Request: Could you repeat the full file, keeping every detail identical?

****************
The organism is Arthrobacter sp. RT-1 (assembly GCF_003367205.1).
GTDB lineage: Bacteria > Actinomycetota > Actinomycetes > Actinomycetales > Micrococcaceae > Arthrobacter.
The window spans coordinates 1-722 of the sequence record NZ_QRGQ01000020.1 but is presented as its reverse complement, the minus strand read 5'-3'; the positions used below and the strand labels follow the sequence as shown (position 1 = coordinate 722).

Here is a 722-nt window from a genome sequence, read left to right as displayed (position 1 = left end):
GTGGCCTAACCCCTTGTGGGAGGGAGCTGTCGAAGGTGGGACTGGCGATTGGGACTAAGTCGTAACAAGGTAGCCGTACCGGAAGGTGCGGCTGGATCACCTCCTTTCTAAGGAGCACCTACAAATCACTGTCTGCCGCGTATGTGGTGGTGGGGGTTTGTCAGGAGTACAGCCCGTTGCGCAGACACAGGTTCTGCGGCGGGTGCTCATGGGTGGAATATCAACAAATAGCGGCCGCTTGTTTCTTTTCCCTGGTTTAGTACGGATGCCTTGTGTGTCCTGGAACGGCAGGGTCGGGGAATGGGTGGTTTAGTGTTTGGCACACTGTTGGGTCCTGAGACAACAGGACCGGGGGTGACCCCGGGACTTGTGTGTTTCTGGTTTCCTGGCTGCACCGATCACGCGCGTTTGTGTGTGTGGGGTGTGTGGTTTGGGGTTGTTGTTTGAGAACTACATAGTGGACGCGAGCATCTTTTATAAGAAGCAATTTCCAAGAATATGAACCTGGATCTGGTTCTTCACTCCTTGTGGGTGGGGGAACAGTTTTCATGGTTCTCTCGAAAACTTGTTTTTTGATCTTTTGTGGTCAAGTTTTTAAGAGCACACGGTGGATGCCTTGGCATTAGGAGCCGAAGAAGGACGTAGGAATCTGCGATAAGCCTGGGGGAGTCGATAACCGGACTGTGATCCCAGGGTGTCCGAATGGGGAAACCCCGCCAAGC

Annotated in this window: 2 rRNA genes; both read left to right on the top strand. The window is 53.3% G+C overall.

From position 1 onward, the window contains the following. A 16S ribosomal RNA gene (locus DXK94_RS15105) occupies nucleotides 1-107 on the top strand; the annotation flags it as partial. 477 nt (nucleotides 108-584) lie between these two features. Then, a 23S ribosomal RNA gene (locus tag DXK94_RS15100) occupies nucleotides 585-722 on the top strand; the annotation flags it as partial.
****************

The organism is Arthrobacter sp. RT-1 (assembly GCF_003367205.1).
GTDB lineage: Bacteria > Actinomycetota > Actinomycetes > Actinomycetales > Micrococcaceae > Arthrobacter.
The window spans coordinates 1-722 of the sequence record NZ_QRGQ01000020.1 but is presented as its reverse complement, the minus strand read 5'-3'; the positions used below and the strand labels follow the sequence as shown (position 1 = coordinate 722).

Here is a 722-nt window from a genome sequence, read left to right as displayed (position 1 = left end):
GTGGCCTAACCCCTTGTGGGAGGGAGCTGTCGAAGGTGGGACTGGCGATTGGGACTAAGTCGTAACAAGGTAGCCGTACCGGAAGGTGCGGCTGGATCACCTCCTTTCTAAGGAGCACCTACAAATCACTGTCTGCCGCGTATGTGGTGGTGGGGGTTTGTCAGGAGTACAGCCCGTTGCGCAGACACAGGTTCTGCGGCGGGTGCTCATGGGTGGAATATCAACAAATAGCGGCCGCTTGTTTCTTTTCCCTGGTTTAGTACGGATGCCTTGTGTGTCCTGGAACGGCAGGGTCGGGGAATGGGTGGTTTAGTGTTTGGCACACTGTTGGGTCCTGAGACAACAGGACCGGGGGTGACCCCGGGACTTGTGTGTTTCTGGTTTCCTGGCTGCACCGATCACGCGCGTTTGTGTGTGTGGGGTGTGTGGTTTGGGGTTGTTGTTTGAGAACTACATAGTGGACGCGAGCATCTTTTATAAGAAGCAATTTCCAAGAATATGAACCTGGATCTGGTTCTTCACTCCTTGTGGGTGGGGGAACAGTTTTCATGGTTCTCTCGAAAACTTGTTTTTTGATCTTTTGTGGTCAAGTTTTTAAGAGCACACGGTGGATGCCTTGGCATTAGGAGCCGAAGAAGGACGTAGGAATCTGCGATAAGCCTGGGGGAGTCGATAACCGGACTGTGATCCCAGGGTGTCCGAATGGGGAAACCCCGCCAAGC

Annotated in this window: 2 rRNA genes; both read left to right on the top strand. The window is 53.3% G+C overall.

From position 1 onward, the window contains the following. A 16S ribosomal RNA gene (locus DXK94_RS15105) occupies nucleotides 1-107 on the top strand; the annotation flags it as partial. 477 nt (nucleotides 108-584) lie between these two features. Then, a 23S ribosomal RNA gene (locus tag DXK94_RS15100) occupies nucleotides 585-722 on the top strand; the annotation flags it as partial.